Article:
Tanenbaum says interest in voluntourism has been trending recently, so Playa’s properties partner with orphanages, assisted living facilities and food banks to bring participants to those areas where they can interact with locals. “Those memories stay with attendees,” he said.
Many all-inclusive properties have invested heavily in their meeting space so they can offer all the comforts of home for even the largest group while still allowing attendees to feel they are a world away from the day-to-day. And those growing meeting sizes reported in the SITE study? They have that covered, too.
At Palladium’s Grand Palladium Costa Mujeres Resort & Spa in Cancun, Mexico, the ultra-modern convention center ballroom can hold up to 890 people, and eight breakout rooms with high speed Wi-Fi make training the perfect prebeach activity.
At Barcelo Maya Grand Resort in Riviera Maya, Mexico, on the Caribbean Sea, MICE participants have access to 37 conference rooms and three theaters—the largest of which can hold as many as 1,300 people. Barcelo Maya Riviera, which opens in December as an adults-only property in Mexico, will feature a 200,000-square-foot convention center steps from the beach and a premium level of guest rooms with elevated services and access to a private pool.
The same SITE study found that 68 percent of respondents saw the threat of terrorism as a major concern for planners when choosing destinations. It also noted that many properties have stepped up “duty of care” requirements by developing risk management and security plans. Some have invested in staff training to deal with everything from health emergencies to live shooter incidents.
The secluded Haven Riviera Cancun, with 333 guest rooms and almost 2,000 sq. ft. of meeting space, offers planning assistance for off-site group excursions and beachfront team-building activities. That local knowledge can ease the mind of planners looking to minimize uncertainty.
Tanenbaum listed safety as part of the DNA of resort campuses Playa operates. “With everything in one space, you don’t have to transport people; you know where your folks are, and we are there to keep them safe,” he said.
All-Inclusive at Sea
The last thing you want your incentive winners to experience when they disembark from a cruise is being presented with a surprise bill. That is why more event professionals are turning to all-inclusive packages to say “thank” you to their top achievers.
Many cruise lines, such as Regent Seven Seas Cruises, Seabourn Cruise Line and Royal Caribbean, are stepping up to the challenge of providing luxury service for one prepaid fee. However, event designers still must do their due diligence to ensure there will be no surprises for attendees or the company back on dry land.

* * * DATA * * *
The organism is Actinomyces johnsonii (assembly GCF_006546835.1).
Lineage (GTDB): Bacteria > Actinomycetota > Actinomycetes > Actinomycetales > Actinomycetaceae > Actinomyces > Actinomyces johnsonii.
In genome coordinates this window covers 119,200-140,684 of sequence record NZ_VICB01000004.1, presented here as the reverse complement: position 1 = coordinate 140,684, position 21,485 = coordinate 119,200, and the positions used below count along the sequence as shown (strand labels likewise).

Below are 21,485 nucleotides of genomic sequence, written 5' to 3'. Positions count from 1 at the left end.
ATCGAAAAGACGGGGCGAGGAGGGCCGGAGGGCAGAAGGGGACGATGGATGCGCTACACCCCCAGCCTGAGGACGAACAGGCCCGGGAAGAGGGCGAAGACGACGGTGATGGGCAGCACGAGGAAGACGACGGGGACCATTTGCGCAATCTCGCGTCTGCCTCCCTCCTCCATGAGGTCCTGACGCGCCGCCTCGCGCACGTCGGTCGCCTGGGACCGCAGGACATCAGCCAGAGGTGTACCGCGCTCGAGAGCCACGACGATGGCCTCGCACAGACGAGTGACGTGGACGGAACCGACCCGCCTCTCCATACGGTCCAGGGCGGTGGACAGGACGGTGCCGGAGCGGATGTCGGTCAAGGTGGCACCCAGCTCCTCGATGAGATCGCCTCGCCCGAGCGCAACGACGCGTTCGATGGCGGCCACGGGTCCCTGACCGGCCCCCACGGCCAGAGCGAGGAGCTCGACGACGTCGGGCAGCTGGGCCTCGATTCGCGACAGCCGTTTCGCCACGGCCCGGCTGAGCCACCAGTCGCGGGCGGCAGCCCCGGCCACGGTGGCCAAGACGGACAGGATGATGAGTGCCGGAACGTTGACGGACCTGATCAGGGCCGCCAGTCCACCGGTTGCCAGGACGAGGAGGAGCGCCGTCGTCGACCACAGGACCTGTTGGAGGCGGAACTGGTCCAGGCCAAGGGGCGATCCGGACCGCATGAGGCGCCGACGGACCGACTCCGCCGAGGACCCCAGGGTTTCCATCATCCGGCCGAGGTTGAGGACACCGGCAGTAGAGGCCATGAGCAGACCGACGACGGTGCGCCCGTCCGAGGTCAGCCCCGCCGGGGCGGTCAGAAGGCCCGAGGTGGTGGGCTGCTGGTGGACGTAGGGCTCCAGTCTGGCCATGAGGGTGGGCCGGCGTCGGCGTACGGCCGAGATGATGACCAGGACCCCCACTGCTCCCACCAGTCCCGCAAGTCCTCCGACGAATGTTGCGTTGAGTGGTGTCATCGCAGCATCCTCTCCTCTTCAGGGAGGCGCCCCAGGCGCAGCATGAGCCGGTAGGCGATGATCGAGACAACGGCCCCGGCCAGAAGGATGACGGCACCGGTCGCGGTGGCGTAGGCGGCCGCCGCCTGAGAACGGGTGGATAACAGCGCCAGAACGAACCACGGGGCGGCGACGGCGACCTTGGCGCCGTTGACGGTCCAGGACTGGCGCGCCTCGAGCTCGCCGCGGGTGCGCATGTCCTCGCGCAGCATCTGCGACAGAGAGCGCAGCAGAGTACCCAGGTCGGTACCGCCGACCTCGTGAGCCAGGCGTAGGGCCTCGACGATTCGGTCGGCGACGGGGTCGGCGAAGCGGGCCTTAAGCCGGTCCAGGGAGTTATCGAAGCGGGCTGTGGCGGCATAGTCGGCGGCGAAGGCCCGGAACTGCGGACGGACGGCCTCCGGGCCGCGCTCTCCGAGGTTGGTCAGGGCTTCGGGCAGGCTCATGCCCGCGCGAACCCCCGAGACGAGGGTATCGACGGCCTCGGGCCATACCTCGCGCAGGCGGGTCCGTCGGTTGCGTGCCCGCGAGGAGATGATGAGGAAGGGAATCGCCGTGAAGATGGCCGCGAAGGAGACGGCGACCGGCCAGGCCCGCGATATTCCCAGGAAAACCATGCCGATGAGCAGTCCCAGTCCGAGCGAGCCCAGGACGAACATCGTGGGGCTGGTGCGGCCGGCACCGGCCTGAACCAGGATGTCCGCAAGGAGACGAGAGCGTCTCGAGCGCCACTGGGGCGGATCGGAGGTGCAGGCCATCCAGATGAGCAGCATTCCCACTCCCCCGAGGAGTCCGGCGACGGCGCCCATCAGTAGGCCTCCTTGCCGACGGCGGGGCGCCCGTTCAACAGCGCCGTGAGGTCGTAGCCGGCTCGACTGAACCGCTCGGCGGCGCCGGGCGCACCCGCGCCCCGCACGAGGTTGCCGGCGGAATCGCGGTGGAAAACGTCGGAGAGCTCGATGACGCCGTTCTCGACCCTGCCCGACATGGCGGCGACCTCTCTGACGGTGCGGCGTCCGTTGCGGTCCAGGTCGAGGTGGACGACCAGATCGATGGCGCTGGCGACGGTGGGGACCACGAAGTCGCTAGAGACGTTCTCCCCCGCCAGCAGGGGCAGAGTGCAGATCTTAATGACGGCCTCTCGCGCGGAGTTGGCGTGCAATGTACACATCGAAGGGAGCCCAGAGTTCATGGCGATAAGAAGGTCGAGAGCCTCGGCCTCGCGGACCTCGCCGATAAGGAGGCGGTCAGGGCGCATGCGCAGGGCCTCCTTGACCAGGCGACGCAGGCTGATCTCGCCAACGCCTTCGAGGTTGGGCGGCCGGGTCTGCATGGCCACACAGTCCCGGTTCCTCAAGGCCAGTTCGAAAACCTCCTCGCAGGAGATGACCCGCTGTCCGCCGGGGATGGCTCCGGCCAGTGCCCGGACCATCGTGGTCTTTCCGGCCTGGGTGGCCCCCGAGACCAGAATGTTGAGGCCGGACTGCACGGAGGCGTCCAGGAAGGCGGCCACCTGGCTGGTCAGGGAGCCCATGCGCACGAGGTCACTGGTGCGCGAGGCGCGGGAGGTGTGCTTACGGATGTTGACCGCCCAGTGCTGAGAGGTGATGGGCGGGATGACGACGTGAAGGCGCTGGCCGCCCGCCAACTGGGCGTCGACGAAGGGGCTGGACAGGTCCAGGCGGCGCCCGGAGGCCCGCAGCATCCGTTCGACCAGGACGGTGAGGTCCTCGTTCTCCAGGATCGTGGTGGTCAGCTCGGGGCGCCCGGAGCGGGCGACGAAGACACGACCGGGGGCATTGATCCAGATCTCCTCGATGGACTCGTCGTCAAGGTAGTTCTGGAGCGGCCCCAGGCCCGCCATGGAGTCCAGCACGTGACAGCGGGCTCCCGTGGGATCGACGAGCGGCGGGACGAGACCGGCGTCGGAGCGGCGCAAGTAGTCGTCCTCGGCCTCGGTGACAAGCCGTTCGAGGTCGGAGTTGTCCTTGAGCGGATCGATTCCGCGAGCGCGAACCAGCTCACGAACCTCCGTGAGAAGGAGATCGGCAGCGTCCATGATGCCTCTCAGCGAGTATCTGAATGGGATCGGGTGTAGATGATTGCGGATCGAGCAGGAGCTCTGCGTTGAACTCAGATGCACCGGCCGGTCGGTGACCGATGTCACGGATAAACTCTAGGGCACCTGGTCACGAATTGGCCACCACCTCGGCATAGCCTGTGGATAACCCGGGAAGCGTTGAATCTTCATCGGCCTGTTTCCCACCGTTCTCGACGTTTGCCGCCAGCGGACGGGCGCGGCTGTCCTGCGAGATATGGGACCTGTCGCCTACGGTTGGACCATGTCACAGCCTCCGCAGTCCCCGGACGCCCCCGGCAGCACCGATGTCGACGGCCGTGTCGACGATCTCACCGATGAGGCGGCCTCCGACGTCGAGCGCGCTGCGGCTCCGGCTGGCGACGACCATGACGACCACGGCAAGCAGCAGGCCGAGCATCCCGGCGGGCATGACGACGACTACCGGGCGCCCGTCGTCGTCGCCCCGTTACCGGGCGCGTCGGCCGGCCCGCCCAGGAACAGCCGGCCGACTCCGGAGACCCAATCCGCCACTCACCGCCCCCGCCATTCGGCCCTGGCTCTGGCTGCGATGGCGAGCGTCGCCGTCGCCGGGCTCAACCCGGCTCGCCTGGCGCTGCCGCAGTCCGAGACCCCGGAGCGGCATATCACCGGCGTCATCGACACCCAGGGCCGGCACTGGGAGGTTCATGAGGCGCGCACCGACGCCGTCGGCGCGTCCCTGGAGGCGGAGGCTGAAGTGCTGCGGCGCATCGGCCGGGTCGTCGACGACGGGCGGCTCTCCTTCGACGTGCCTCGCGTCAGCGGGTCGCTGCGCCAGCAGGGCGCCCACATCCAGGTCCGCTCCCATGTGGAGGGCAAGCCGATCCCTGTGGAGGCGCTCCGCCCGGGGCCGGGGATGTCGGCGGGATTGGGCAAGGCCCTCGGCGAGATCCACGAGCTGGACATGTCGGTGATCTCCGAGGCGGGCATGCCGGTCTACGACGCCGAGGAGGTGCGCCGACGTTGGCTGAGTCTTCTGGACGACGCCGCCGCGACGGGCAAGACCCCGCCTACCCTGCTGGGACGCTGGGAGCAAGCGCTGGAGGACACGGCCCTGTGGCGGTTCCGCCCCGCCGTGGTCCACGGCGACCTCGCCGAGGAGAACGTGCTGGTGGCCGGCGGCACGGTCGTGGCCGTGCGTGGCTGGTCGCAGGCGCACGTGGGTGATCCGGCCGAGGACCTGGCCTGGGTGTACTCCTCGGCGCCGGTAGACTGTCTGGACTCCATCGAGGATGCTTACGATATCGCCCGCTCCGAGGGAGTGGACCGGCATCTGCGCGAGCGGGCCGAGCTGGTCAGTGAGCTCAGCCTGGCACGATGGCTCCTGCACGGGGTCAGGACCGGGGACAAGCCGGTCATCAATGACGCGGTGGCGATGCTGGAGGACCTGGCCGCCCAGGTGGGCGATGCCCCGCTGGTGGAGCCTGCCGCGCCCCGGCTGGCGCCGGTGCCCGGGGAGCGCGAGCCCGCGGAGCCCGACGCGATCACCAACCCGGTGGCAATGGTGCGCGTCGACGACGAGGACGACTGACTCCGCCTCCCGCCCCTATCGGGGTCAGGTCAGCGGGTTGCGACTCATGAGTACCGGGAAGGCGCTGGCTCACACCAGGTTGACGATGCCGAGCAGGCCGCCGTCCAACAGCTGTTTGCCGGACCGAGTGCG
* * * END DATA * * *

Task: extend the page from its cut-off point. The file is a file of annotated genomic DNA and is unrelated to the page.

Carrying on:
Roland Navarro, president of Seven Seas Corporate Cruises & Events—who has worked with almost all the major cruise lines to customize packages for clients—says, “The secret to a smooth trip is putting the right processes in place so the client doesn’t see what goes on behind the scenes.”
His checklist includes:
- Always do a site inspection and look for any upcharges that pop up in the course of the trip.
- Negotiate an average price per person for all expenses, including drinks, premium restaurants, ice cream, coffee, entertainment—even 24-hour room service.
- Plan in advance with a rider that you be informed of any policy changes involving extra fees, and ensure that the people on the calls are actually going to be on board.
- Work with a service-driven cruise partner that has trained staff and a computer tracking system that can manage guest activity in real time.
- Hold rolling precons with staff that focus on each aspect of the experience before guests arrive, as well as a few days into the voyage on a long trip, to adjust and refresh how the rest of the event will unfold.
- Review charges every morning to ensure nothing was charged that shouldn’t have been.
Last year, Navarro implemented this plan for an insurance company incentive trip that took 800 people to the Caribbean for five days. On a buyout of Celebrity Summit, a Millennium-class cruise ship with capacity for more than 2,000 people, he was able to reserve all balcony rooms. Although the ship was not normally set up as an all-inclusive package, the high level of service made it possible to offer everyone the same elevated experience.
“The goal was to make sure no guest was asked to pay for anything, except in the spa or casino,” he said. “And it worked—thanks to a lot of planning in advance.”